By 11:00 PM on the 6th, we reached back out to our doula, as we were all now in our respective homes under orders from the midwives to rest. But I couldn't rest. Contractions were still sporadic, but more intense. Baby had flipped back to posterior, and I was miserable. Sarah came back over at 12:30 AM that morning (Friday the 7th), bless her heart, and helped us track the contractions to approximately every 3 minutes. She had me doing the Miles circuit and walking around at 3:00 AM, and by 4:00 I was back in bed. But I still couldn't sleep. With every contraction, I had to wake up M and ask him to press firmly on my lower back. (Yes, the extreme pain in my tailbone was back in full force at this point.)

The midwives had asked us to come back for a check-up on Friday morning, so I was relieved to be back there by 10:00 AM that day. Unfortunately, I was only 3-4 cm after over 30 hours of labor thus far. They went ahead and admitted me to the birth center given how long I had been going at that point, and I agreed to some nitrous to help me (hopefully) get some progress despite the pain. I was laying in the bed with the peanut ball, rolling from side to side, hoping he'd move. No dice. By noon I was bouncing on the birth ball, hooked up to a pump for stimulation, and taking herbs every 15 minutes in an attempt to move things forward. I squatted, I walked around, I attempted to keep down Saltines and Gatorade (since I hadn't eaten anything in over 24 hours at this point...because I wanted to die, let's be honest). We tried it all, but I was still scarcely at 4 cm. 

M's family came to the birth center to pray over me during this time, and I honestly barely remember them coming by. I was so exhausted and trying to get past the seemingly endless pain in my tailbone. There is no pain like that, and it's unrelenting nature was wearing me down.

Heart-to-Heart Time

The midwives and my birth team powwowed around 4:00 PM on Friday -- 38 hours in -- to determine next steps. I still wasn't progressing, and I was losing steam fast. We discussed all the options, and as hard as it was to admit, I knew that transferring to the hospital at this point was probably the smartest move. I was so tired and miserable, so M being the awesome husband and coach that he is made the call: we would transfer to the hospital for help. It broke my heart that our labor was going so completely against plan, and here we were heading to the hospital, but M and Sarah both got right in my face and reminded me that this was still our choice, and that dealing with prodromal labor was a perfectly good reason to accept help when it's available.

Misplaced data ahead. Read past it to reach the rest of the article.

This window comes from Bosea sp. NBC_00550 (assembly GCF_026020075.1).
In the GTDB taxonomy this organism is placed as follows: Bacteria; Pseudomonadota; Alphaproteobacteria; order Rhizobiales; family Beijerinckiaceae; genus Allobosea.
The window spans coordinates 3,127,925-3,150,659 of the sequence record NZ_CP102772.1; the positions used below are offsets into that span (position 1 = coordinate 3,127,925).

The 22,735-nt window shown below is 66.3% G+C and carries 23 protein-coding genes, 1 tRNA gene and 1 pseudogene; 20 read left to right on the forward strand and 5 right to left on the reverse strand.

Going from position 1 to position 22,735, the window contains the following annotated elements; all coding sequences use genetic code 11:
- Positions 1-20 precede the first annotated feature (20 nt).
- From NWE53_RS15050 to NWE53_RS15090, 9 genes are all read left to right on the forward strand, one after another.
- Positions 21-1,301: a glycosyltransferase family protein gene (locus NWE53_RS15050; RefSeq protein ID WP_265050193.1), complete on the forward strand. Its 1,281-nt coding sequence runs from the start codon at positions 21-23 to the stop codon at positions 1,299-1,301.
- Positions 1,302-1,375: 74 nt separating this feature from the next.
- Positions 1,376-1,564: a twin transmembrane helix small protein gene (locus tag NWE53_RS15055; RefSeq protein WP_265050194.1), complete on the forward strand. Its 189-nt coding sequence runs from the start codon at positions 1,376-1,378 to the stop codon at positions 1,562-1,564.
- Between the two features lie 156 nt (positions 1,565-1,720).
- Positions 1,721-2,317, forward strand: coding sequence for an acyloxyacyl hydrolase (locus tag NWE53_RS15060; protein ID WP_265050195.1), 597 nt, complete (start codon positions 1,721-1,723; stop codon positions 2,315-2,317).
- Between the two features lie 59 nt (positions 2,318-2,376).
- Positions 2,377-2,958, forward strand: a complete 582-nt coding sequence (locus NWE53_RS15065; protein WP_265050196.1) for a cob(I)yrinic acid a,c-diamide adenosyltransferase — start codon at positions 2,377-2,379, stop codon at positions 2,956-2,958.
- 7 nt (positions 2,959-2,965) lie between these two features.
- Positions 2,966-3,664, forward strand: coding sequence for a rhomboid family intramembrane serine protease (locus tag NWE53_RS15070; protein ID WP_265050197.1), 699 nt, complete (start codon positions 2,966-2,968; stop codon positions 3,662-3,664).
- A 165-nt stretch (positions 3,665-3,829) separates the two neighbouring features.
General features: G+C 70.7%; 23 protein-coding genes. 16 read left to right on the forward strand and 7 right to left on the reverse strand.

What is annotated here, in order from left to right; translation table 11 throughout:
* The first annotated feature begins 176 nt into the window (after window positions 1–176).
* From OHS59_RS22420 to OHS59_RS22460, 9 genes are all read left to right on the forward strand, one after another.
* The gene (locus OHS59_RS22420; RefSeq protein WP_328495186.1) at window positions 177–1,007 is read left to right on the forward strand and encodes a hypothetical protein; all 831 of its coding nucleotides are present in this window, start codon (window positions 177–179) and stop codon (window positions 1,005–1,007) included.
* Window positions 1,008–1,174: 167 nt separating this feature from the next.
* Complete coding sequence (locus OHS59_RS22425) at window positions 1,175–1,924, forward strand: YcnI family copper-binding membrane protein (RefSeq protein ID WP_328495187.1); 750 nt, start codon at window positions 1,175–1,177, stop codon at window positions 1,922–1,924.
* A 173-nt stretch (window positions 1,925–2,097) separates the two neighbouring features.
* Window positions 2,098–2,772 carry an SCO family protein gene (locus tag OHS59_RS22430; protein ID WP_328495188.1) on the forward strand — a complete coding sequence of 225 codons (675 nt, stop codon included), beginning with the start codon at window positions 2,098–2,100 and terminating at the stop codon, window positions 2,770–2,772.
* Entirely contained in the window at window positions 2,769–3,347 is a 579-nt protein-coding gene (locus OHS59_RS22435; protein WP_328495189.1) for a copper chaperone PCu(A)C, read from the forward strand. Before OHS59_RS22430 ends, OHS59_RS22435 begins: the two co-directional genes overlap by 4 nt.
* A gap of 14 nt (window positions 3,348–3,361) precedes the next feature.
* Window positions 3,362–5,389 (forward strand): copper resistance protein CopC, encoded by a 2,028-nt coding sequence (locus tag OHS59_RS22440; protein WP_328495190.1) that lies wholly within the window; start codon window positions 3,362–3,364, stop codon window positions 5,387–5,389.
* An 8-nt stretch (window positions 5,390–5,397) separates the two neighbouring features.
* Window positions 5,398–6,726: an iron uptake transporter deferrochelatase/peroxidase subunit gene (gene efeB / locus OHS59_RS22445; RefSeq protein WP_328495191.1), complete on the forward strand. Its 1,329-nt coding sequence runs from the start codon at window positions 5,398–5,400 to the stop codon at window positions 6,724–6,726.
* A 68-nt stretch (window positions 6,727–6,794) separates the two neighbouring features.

This was the first of many moments in this journey that was so incredibly humbling. I admittedly thought I had this whole baby thing figured out given all the classes we took, books we read, and general knowledge I thought I had acquired. I had strong opinions, and I couldn't wait to tell our birth story, replete with rainbows and unicorns and the light of a million fairies. God knew better, and I can repeat the words I said before our experience -- "All that matters is that the baby gets here...doesn't matter how" -- but I actually mean them now. 


By 5:00 PM on the 7th, we were admitted at the hospital. They gave me fluids via IV since I was so dehydrated and weak. At 7:30 PM, the anesthesiologist arrived, almost got punched in the face by my beloved (bedside manner fail), but he delivered the epidural.

Yes, that's right, this mama, who fiercely desired an all-natural birth, opted for drugs. I would have given anything to have avoided that route, but I don't regret my decision. As soon as it kicked in, I could breathe. I could eat. I could smile. I could rest. I desperately needed that to be able to finish out the whole giving birth thing, and I'm so thankful for the access to that help.

I finally slept for a bit, but still wasn't progressing much. Just before 10:00 PM, my midwife recommended breaking my water to hopefully move things along (since I had been in labor for almost 45 hours now), and I reluctantly agreed. I knew something had to give, and at this point, the interventions just started stacking up. I instantly jumped to 6 cm when she broke my water, but we didn't take long to celebrate as the news of meconium instantly had us concerned (though not surprised). The baby's heart rate took a dip at that point, but we were able to get me repositioned and it came back up.